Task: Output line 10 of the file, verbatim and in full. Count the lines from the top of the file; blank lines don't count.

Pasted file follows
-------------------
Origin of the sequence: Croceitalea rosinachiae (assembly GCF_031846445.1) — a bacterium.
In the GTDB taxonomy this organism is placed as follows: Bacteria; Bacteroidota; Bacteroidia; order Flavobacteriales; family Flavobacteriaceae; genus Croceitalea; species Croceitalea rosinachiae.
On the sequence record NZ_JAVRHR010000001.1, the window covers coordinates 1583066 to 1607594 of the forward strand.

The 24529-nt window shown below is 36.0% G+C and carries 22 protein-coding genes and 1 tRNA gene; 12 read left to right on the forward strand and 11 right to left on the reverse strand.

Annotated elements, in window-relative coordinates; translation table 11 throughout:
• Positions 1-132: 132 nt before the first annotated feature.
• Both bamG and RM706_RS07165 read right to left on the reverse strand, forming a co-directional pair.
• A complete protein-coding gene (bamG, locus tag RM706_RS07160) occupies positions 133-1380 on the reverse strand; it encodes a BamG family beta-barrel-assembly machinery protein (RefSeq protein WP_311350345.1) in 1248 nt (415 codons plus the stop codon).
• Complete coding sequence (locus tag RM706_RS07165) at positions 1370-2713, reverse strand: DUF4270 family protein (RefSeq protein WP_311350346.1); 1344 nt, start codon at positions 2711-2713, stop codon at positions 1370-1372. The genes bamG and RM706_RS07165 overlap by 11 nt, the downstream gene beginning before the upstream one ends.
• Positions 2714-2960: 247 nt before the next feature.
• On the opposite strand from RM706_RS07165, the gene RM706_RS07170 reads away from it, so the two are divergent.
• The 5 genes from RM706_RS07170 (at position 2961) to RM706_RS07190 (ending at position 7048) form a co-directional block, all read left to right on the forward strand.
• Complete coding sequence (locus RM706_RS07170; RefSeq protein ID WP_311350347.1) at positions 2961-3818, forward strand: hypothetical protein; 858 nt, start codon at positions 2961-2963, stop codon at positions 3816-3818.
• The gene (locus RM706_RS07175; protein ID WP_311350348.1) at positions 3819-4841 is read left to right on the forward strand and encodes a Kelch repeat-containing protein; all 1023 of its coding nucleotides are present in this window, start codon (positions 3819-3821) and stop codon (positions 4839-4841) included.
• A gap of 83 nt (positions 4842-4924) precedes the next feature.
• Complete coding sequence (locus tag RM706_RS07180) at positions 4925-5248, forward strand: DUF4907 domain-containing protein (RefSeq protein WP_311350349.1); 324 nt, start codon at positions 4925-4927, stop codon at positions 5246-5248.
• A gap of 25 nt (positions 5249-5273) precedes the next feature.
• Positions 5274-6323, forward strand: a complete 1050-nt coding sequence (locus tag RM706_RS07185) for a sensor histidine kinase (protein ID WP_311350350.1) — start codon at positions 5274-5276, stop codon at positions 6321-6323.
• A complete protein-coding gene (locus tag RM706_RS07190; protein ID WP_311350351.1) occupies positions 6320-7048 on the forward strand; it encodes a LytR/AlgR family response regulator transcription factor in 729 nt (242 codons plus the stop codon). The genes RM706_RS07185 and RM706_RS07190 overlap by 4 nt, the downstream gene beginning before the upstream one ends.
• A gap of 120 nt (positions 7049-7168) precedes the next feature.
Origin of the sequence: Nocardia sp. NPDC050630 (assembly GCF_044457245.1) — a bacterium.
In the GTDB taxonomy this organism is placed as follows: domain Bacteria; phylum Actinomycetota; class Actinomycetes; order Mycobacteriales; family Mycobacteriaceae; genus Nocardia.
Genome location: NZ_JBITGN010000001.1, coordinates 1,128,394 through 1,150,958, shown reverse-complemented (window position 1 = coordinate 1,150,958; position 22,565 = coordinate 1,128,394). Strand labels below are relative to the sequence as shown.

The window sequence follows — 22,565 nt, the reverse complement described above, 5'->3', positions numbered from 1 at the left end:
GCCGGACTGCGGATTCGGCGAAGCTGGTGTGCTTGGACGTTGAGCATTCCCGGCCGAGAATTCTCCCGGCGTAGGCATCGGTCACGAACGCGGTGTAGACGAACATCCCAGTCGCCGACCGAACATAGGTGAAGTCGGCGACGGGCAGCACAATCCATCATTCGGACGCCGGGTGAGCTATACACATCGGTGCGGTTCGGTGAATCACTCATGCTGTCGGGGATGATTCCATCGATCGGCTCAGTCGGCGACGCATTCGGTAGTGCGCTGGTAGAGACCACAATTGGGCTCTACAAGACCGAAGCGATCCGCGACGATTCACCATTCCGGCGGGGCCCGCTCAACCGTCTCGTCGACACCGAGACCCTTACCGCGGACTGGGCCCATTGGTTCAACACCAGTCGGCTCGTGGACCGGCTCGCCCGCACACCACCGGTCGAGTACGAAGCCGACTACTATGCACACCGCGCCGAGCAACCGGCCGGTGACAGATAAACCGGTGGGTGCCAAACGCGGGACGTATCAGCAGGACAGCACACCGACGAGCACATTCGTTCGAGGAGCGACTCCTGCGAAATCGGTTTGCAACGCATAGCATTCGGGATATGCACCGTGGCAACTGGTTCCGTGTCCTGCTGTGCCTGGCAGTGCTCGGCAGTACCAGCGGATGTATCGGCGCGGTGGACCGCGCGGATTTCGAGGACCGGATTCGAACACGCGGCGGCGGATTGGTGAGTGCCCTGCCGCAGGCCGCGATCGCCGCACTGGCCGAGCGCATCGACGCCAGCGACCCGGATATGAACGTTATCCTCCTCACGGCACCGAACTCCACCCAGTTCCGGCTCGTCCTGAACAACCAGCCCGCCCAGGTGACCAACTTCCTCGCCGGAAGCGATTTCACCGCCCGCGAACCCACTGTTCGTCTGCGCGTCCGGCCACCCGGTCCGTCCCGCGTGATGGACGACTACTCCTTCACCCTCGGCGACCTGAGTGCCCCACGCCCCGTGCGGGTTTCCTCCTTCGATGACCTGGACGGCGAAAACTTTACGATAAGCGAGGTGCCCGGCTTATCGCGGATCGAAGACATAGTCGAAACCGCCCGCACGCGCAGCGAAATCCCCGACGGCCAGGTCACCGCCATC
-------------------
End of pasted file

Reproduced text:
• Positions 2714-2960: 247 nt before the next feature.